Monday, 17 March 2014

Crunch time

Give or take an artillery round or two, it's a century since the outbreak of the First World War.  Whilst most of Europe has debated how to acknowledge that conflict, the Russians seem to have taken it upon themselves to celebrate by partying hard in the Crimea.  Whilst I'm hopelessly confident that we're not going to collapse into the conflagration that would be World War 3, there are some uncanny parallels between the start of WW1, and indeed WW2 (in the latter case, substitute Putin for Hitler and his desire for a greater Russia, and it all falls into place).  Anyway, kudos to Vlad the Impaler for using democracy as a novel weapon of war...normally democracies find it difficult to start and engage in military conflict...well if you exclude all the ones that Mr Blair got us involved in.  So on the one hand, I'm quite pleased to have predicted the fall of Crimea to the Russians, but on the other, I'm a little sad, because I can see eastern Ukraine and Georgia heading that way.  I'm so hoping Dave the Rave pops over to Moscow and comes back waving a piece of paper declaring peace in our time.

I'm a little bit stretched (read, completely under the cosh) at the moment, so I'm not managing to read people's blogs as I like....I think it will stay like this until that gives me something to focus on; a bit like a promised holiday.

We overdid ourselves this weekend with a trip to the Sam Wannamaker theatre at The Globe to see Knights of the Burning Pestle.  The key device in this love story was that a grocer, his wife and their apprentice are sitting in the audience, and just as the play begins they jump up and insist the apprentice has a part.  As the play progresses - two steps forwards, eight steps sideways - the grocer (played by the irascible Phil Daniels) and his wife keep interrupting and demanding their apprentice be given more time on the stage.  If I didn't know it had been written in 1609, I'd never have guessed's as contemporary as anything on the stage at the moment.  It was uproariously funny, brilliantly played by all the actors, and a real joy to be a part of.  For me the tragedy is, that if you could take it out into the wider world and persuade people to come and see it, almost everyone would enjoy it.  As it is, it is restricted to a small and somewhat elite audience.  That's a shame.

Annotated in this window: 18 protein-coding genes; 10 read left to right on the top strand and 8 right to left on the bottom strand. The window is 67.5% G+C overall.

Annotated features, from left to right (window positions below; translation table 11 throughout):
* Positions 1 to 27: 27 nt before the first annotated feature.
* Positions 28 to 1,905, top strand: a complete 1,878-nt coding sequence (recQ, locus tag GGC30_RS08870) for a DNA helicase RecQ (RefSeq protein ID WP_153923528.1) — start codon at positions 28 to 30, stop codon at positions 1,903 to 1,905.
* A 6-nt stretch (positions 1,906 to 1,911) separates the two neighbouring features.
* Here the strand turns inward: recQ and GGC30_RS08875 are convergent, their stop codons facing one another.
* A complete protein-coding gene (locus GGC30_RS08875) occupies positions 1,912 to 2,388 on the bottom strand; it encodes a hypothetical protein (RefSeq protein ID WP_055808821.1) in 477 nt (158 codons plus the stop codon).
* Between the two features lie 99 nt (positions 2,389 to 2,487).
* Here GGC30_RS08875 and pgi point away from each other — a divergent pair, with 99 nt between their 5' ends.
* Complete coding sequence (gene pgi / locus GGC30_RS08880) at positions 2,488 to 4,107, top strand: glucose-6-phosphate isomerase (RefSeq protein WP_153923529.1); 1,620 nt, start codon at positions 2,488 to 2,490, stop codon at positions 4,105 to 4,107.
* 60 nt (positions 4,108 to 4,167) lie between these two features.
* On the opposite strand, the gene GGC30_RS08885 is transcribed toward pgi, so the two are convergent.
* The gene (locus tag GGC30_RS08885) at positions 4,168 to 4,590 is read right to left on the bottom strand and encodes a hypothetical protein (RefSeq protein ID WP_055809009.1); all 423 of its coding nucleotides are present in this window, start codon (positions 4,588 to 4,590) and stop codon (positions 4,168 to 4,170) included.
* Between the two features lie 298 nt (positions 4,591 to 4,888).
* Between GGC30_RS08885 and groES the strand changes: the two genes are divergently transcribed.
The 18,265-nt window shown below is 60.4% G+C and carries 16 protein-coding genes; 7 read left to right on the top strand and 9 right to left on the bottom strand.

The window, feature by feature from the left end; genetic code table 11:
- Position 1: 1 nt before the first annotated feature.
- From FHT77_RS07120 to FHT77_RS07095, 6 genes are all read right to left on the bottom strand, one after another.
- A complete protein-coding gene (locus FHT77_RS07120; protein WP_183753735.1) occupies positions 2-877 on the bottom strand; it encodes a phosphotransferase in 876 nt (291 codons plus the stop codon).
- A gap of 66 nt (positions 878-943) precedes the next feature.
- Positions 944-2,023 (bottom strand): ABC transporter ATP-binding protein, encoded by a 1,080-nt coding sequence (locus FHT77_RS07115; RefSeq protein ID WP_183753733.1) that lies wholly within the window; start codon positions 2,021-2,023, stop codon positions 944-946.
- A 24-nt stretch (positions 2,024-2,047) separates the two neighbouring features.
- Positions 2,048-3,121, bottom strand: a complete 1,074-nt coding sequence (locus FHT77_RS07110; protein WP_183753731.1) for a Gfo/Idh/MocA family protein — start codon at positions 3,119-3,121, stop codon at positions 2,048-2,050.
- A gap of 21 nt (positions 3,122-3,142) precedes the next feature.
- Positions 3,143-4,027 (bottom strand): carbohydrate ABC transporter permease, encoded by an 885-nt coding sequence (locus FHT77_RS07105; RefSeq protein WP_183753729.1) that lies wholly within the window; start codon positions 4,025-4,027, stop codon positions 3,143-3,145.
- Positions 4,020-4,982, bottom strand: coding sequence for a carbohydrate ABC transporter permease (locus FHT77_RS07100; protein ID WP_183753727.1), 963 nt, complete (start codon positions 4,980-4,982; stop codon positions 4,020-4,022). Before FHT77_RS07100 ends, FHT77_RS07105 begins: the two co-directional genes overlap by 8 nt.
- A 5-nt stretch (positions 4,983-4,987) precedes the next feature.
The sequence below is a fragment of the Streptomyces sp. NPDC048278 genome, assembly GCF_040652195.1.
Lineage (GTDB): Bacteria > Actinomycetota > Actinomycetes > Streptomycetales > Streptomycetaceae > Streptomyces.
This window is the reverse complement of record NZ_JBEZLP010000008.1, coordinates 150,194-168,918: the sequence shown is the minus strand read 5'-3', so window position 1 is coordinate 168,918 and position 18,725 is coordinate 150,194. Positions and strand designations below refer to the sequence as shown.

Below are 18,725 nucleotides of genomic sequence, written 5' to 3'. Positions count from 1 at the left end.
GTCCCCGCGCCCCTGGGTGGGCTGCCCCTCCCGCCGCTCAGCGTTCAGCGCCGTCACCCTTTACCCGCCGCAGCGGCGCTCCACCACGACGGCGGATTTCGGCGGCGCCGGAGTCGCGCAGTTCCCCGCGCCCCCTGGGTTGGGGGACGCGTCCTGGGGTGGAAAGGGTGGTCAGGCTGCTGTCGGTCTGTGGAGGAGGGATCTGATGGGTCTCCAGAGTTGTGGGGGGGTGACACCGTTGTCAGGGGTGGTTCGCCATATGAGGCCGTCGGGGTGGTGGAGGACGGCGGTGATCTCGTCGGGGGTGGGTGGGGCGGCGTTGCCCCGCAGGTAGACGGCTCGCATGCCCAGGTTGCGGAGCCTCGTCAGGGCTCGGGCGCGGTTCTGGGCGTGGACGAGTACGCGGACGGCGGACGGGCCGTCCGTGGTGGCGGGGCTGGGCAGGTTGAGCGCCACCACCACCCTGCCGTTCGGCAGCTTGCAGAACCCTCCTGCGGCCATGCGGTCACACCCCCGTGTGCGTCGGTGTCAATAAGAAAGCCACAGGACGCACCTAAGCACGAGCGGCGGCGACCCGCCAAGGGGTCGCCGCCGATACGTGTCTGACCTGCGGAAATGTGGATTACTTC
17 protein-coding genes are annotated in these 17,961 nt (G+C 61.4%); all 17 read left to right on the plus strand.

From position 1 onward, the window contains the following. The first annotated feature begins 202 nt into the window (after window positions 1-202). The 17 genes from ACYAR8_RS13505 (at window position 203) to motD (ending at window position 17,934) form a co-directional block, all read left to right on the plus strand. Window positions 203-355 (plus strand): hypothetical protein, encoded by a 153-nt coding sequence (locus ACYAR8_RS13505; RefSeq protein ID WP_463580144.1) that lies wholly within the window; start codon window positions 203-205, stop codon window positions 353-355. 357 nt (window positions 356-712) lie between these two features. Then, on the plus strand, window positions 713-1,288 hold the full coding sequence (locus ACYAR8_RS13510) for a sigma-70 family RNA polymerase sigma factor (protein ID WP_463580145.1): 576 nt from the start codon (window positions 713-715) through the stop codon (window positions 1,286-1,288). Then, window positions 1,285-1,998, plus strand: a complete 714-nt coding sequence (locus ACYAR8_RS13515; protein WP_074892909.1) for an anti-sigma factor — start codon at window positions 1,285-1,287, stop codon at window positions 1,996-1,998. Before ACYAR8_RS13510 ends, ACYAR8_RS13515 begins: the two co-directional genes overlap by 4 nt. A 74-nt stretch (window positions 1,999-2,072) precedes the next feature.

We were fortunate enough to get some returned tickets for Oh What A Lovely War, which has been put on in Stratford (the London one) where it was originally performed nearly half a century ago.  If you've seen the film, you'll know what it's about.  It changed our attitudes to the First World War.  But this revival didn't quite cut it.  The format of the play just doesn't really resonate with an audience not used to a music hall experience, and in truth the performances were tellingly week.  I enjoyed it more than the Cat's Mother, but it will be remembered as one that had to be seen, rather than  one we enjoyed seeing.

I've not been out on my cycle this year...a combination of laziness and rain has allowed my belly to enormous proportions....I can practically balance a tray of champagne glasses on it at the moment.  So with the sun shining, I decided that I'd ride into work today, and quite pleased I was as it didn't seem too tricky...until I got to a short, sharp cobbled hill at Three Mills.  About three-quarters of the way up I heard and felt a crunch from my lower spine.  On the upside I still seem able to cycle.  On the down side I don't seem able to walk....